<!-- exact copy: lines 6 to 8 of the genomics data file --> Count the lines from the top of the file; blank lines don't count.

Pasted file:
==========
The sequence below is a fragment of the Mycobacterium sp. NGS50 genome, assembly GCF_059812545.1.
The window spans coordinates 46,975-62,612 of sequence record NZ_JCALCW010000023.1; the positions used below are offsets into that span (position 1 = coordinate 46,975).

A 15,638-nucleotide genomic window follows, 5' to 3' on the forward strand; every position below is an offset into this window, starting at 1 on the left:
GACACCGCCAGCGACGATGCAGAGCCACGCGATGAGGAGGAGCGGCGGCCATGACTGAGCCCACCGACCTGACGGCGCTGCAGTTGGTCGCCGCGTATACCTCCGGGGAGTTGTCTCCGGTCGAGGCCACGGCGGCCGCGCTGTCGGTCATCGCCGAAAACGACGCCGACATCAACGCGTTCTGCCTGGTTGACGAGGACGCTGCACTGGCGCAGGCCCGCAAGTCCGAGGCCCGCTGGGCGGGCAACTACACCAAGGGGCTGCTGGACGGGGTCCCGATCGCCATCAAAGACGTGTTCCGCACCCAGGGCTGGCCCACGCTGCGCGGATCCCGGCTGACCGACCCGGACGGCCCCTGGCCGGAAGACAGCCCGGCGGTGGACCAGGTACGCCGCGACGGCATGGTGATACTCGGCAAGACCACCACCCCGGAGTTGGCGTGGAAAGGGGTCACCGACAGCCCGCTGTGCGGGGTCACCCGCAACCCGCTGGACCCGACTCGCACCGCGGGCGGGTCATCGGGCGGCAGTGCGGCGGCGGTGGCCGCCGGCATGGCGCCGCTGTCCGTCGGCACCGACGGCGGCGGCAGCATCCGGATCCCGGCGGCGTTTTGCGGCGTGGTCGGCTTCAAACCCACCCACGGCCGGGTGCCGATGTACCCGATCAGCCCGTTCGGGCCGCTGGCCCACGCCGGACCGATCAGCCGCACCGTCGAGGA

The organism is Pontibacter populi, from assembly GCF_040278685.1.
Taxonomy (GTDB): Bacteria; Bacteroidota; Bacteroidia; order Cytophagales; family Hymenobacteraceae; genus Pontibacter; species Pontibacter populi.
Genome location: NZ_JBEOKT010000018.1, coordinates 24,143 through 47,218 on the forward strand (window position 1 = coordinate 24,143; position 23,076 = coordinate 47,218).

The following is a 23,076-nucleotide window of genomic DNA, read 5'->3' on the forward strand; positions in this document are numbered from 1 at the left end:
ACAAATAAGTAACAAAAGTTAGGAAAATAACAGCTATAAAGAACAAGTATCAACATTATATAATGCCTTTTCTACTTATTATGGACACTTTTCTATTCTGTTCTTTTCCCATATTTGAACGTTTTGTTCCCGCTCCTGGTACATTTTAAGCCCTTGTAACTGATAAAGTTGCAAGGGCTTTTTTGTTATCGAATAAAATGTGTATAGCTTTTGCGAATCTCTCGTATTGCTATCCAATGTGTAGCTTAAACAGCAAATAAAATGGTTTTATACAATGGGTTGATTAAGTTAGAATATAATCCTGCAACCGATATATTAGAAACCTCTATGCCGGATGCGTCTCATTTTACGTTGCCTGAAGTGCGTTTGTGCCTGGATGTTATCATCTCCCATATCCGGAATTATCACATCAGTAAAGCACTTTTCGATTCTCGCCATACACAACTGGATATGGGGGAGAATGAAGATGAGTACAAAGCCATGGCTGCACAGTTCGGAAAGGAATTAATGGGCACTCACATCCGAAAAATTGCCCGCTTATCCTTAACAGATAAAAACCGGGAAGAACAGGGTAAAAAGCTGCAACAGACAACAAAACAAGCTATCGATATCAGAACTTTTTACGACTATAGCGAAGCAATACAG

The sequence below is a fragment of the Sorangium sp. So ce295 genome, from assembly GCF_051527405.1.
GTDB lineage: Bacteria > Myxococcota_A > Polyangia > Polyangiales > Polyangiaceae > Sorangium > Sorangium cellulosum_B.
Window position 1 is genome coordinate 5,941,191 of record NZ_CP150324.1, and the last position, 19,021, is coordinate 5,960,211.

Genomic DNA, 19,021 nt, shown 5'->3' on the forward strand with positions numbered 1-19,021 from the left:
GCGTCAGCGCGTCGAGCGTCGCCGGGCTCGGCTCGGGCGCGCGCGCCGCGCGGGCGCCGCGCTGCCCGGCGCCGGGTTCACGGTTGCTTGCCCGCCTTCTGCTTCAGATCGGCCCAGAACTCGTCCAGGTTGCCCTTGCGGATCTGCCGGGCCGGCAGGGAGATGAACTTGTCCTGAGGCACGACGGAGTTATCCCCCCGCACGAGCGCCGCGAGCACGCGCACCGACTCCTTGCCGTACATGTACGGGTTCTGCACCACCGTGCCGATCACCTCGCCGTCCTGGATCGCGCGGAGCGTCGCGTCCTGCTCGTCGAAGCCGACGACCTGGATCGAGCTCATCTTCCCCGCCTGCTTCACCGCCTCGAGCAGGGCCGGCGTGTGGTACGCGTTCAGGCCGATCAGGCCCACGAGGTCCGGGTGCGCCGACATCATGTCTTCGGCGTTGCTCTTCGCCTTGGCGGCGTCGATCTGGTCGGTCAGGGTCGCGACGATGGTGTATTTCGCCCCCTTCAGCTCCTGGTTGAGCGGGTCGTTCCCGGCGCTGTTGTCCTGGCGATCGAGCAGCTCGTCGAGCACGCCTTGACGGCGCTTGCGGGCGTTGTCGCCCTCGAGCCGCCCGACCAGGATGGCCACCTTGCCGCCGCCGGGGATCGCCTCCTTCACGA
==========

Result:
Taxonomy (GTDB): Bacteria; Bacteroidota; Bacteroidia; order Cytophagales; family Hymenobacteraceae; genus Pontibacter; species Pontibacter populi.
Genome location: NZ_JBEOKT010000018.1, coordinates 24,143 through 47,218 on the forward strand (window position 1 = coordinate 24,143; position 23,076 = coordinate 47,218).

The following is a 23,076-nucleotide window of genomic DNA, read 5'->3' on the forward strand; positions in this document are numbered from 1 at the left end: